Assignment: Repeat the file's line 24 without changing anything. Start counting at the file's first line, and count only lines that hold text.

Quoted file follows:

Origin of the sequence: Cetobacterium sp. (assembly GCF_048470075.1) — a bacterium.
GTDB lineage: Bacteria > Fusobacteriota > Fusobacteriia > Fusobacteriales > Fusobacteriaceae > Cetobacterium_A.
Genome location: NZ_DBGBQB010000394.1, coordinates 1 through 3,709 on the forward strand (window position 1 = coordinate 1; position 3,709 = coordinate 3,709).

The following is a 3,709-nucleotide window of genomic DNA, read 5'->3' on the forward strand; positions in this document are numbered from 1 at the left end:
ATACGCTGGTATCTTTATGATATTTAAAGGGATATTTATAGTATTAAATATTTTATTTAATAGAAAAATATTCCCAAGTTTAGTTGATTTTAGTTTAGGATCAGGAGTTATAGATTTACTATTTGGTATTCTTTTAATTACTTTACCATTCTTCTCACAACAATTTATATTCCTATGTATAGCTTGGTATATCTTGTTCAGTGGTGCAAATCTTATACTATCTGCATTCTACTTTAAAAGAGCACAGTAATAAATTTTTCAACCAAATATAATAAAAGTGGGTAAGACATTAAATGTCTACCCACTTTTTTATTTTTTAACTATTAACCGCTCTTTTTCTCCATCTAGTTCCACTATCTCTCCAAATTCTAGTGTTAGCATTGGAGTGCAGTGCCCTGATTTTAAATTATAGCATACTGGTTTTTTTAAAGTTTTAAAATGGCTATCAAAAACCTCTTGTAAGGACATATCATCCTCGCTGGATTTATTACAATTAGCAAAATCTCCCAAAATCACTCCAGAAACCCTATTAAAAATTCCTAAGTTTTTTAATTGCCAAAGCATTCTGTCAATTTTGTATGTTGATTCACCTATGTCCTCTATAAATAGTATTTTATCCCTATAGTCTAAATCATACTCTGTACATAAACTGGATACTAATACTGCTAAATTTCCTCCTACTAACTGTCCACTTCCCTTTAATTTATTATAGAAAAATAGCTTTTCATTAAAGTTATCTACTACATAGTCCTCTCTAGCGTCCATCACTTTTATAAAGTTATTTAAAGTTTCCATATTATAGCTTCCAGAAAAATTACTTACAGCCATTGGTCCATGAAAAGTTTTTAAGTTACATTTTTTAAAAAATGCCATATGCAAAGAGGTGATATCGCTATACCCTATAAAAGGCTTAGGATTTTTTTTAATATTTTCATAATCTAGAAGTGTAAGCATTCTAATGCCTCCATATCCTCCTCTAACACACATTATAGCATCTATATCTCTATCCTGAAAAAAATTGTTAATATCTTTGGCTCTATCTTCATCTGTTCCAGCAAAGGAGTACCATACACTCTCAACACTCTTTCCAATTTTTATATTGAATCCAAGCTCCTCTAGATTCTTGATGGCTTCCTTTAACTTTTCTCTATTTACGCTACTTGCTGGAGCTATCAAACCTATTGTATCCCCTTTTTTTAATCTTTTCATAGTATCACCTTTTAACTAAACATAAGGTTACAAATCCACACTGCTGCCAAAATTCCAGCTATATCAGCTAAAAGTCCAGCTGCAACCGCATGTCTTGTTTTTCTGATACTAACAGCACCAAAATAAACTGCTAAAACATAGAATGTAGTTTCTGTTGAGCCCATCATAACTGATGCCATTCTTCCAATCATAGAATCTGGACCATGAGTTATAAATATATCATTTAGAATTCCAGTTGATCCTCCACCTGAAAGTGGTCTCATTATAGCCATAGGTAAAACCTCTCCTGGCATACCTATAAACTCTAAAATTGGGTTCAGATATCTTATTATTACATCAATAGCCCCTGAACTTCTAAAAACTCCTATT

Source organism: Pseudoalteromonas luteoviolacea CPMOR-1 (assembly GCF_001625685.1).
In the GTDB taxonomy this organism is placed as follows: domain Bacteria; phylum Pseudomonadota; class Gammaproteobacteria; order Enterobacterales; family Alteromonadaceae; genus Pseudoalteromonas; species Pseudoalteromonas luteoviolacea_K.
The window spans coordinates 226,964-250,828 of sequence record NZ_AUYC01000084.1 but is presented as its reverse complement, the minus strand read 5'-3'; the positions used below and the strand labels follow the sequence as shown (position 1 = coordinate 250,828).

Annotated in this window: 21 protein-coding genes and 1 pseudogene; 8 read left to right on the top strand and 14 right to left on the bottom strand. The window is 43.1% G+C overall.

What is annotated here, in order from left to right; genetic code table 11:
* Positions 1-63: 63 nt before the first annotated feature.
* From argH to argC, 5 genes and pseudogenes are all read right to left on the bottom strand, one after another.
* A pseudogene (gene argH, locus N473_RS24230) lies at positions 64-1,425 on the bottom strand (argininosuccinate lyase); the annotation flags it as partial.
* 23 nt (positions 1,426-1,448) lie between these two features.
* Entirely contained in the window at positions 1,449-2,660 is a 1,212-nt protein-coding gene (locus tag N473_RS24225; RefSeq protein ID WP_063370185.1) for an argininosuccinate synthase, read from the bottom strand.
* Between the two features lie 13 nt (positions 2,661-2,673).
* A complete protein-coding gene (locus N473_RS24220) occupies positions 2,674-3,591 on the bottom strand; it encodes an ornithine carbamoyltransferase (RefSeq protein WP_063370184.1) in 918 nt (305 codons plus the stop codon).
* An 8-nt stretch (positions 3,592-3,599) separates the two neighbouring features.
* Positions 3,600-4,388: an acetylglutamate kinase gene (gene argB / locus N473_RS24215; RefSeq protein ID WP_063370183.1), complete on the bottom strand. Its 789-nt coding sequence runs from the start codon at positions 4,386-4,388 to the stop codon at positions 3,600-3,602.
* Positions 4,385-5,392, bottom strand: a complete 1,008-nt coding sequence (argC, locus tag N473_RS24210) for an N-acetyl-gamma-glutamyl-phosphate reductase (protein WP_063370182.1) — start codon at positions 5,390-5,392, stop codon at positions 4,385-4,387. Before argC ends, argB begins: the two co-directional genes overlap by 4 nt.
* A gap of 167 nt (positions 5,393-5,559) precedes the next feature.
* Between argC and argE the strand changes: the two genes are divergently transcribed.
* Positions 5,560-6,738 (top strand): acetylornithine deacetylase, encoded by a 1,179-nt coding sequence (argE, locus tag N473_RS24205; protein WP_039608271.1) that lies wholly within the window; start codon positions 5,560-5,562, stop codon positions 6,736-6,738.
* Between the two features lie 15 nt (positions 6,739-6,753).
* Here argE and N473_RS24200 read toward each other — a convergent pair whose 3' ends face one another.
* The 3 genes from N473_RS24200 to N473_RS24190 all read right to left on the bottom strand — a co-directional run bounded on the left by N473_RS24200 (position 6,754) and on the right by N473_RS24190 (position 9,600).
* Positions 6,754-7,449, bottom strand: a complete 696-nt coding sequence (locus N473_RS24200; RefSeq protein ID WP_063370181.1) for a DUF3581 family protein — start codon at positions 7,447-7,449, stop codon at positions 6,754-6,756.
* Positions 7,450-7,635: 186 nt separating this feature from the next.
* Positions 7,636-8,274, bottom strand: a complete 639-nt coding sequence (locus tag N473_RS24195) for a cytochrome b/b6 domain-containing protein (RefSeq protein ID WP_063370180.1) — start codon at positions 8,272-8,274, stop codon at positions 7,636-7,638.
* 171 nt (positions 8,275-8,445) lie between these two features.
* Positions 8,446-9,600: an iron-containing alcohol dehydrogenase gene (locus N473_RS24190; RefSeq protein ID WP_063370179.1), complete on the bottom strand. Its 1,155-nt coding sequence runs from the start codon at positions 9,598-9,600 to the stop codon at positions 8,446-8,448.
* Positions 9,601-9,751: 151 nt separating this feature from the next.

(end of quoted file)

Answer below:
* Between the two features lie 15 nt (positions 6,739-6,753).